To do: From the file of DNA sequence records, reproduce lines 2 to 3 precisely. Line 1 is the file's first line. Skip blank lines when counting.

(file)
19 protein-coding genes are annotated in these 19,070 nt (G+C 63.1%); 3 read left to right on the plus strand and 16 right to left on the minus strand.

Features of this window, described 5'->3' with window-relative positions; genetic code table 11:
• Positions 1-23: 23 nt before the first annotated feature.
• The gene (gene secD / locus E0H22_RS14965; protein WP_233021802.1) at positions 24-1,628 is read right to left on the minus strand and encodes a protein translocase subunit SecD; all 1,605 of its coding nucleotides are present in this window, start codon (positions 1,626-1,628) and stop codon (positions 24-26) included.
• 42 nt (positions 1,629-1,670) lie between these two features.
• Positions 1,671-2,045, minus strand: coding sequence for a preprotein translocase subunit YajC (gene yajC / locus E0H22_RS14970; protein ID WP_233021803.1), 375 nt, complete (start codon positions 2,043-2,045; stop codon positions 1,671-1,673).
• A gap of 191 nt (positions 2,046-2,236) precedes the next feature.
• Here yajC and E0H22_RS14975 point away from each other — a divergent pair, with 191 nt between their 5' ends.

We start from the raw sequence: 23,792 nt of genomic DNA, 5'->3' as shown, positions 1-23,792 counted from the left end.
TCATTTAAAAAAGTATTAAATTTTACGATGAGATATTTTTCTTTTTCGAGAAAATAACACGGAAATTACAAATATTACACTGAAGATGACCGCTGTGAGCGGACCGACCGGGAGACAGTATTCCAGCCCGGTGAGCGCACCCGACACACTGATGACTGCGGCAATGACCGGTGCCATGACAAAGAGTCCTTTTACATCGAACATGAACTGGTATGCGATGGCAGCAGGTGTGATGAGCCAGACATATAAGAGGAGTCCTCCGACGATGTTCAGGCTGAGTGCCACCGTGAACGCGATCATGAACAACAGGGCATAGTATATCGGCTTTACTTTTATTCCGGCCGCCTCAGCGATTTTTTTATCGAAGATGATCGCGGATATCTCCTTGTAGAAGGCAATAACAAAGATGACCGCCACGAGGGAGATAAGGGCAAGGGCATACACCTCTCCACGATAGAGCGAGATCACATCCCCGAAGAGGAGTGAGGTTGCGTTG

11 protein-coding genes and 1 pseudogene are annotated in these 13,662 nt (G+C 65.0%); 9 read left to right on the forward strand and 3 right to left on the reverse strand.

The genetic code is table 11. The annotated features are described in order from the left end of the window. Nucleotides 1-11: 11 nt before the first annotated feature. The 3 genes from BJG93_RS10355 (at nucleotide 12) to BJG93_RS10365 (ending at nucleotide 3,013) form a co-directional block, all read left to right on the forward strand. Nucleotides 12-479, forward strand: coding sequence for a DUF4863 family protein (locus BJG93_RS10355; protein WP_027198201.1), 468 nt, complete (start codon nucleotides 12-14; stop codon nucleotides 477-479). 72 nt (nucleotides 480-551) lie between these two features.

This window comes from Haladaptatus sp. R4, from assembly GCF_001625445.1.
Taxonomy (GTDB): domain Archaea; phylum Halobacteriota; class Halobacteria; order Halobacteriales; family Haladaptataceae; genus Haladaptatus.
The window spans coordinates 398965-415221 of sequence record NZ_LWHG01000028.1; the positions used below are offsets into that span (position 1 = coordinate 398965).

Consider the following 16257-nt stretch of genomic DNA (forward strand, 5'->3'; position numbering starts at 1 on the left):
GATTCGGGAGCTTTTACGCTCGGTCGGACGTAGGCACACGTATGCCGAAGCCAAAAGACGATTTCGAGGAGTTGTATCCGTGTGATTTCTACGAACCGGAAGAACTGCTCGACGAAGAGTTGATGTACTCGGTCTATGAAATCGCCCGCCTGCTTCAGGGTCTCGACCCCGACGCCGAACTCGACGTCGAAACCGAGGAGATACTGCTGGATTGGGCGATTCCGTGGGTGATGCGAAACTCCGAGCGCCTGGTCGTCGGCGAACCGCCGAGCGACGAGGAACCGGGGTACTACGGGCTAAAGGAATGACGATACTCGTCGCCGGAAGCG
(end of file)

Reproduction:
Features of this window, described 5'->3' with window-relative positions; genetic code table 11:
• Positions 1-23: 23 nt before the first annotated feature.